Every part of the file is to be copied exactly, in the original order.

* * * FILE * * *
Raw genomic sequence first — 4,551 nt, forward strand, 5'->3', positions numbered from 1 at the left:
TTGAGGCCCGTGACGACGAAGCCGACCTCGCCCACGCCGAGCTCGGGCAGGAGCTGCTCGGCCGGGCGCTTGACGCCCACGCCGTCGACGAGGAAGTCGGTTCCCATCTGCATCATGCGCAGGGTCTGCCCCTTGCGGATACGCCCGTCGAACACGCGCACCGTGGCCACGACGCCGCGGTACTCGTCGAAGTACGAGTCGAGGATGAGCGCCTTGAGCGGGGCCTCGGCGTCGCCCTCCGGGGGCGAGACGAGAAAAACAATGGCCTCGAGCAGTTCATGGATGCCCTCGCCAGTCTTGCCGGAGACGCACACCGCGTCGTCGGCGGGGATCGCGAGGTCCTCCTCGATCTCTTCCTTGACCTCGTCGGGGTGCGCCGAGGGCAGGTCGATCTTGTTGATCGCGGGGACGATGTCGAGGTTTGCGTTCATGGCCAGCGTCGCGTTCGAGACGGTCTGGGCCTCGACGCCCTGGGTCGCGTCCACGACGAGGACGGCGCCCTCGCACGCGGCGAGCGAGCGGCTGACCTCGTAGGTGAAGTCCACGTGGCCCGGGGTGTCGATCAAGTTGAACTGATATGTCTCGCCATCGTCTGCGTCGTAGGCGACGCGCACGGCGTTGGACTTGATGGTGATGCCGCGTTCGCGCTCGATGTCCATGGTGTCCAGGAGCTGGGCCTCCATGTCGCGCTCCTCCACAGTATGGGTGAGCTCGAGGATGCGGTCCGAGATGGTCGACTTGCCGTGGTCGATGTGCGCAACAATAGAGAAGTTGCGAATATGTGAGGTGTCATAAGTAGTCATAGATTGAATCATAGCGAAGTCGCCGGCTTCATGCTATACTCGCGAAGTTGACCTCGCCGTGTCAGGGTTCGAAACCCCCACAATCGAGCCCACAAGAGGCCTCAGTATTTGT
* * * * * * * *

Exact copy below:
Raw genomic sequence first — 4,551 nt, forward strand, 5'->3', positions numbered from 1 at the left:
TTGAGGCCCGTGACGACGAAGCCGACCTCGCCCACGCCGAGCTCGGGCAGGAGCTGCTCGGCCGGGCGCTTGACGCCCACGCCGTCGACGAGGAAGTCGGTTCCCATCTGCATCATGCGCAGGGTCTGCCCCTTGCGGATACGCCCGTCGAACACGCGCACCGTGGCCACGACGCCGCGGTACTCGTCGAAGTACGAGTCGAGGATGAGCGCCTTGAGCGGGGCCTCGGCGTCGCCCTCCGGGGGCGAGACGAGAAAAACAATGGCCTCGAGCAGTTCATGGATGCCCTCGCCAGTCTTGCCGGAGACGCACACCGCGTCGTCGGCGGGGATCGCGAGGTCCTCCTCGATCTCTTCCTTGACCTCGTCGGGGTGCGCCGAGGGCAGGTCGATCTTGTTGATCGCGGGGACGATGTCGAGGTTTGCGTTCATGGCCAGCGTCGCGTTCGAGACGGTCTGGGCCTCGACGCCCTGGGTCGCGTCCACGACGAGGACGGCGCCCTCGCACGCGGCGAGCGAGCGGCTGACCTCGTAGGTGAAGTCCACGTGGCCCGGGGTGTCGATCAAGTTGAACTGATATGTCTCGCCATCGTCTGCGTCGTAGGCGACGCGCACGGCGTTGGACTTGATGGTGATGCCGCGTTCGCGCTCGATGTCCATGGTGTCCAGGAGCTGGGCCTCCATGTCGCGCTCCTCCACAGTATGGGTGAGCTCGAGGATGCGGTCCGAGATGGTCGACTTGCCGTGGTCGATGTGCGCAACAATAGAGAAGTTGCGAATATGTGAGGTGTCATAAGTAGTCATAGATTGAATCATAGCGAAGTCGCCGGCTTCATGCTATACTCGCGAAGTTGACCTCGCCGTGTCAGGGTTCGAAACCCCCACAATCGAGCCCACAAGAGGCCTCAGTATTTGT